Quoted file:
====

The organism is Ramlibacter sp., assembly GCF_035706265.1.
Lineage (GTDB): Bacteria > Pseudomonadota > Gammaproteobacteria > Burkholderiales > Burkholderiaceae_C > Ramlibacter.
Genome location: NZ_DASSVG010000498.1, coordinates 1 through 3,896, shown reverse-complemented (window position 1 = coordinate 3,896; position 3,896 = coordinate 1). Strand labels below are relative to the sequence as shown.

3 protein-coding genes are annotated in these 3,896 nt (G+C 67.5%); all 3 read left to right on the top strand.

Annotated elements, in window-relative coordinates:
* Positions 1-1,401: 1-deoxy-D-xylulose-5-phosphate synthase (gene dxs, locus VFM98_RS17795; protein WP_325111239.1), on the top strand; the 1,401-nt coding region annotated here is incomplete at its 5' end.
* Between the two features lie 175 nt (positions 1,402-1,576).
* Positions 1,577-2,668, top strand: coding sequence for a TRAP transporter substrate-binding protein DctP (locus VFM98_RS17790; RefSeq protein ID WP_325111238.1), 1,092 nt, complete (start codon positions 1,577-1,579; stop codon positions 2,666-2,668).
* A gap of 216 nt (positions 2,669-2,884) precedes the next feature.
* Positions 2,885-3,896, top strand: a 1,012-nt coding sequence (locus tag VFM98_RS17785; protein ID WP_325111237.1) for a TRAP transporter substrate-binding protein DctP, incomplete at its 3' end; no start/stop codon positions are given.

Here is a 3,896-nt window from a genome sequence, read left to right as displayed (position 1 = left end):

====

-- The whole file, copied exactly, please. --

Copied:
The organism is Ramlibacter sp., assembly GCF_035706265.1.
Lineage (GTDB): Bacteria > Pseudomonadota > Gammaproteobacteria > Burkholderiales > Burkholderiaceae_C > Ramlibacter.
Genome location: NZ_DASSVG010000498.1, coordinates 1 through 3,896, shown reverse-complemented (window position 1 = coordinate 3,896; position 3,896 = coordinate 1). Strand labels below are relative to the sequence as shown.

3 protein-coding genes are annotated in these 3,896 nt (G+C 67.5%); all 3 read left to right on the top strand.

Annotated elements, in window-relative coordinates:
* Positions 1-1,401: 1-deoxy-D-xylulose-5-phosphate synthase (gene dxs, locus VFM98_RS17795; protein WP_325111239.1), on the top strand; the 1,401-nt coding region annotated here is incomplete at its 5' end.
* Between the two features lie 175 nt (positions 1,402-1,576).
* Positions 1,577-2,668, top strand: coding sequence for a TRAP transporter substrate-binding protein DctP (locus VFM98_RS17790; RefSeq protein ID WP_325111238.1), 1,092 nt, complete (start codon positions 1,577-1,579; stop codon positions 2,666-2,668).
* A gap of 216 nt (positions 2,669-2,884) precedes the next feature.
* Positions 2,885-3,896, top strand: a 1,012-nt coding sequence (locus tag VFM98_RS17785; protein ID WP_325111237.1) for a TRAP transporter substrate-binding protein DctP, incomplete at its 3' end; no start/stop codon positions are given.

Here is a 3,896-nt window from a genome sequence, read left to right as displayed (position 1 = left end):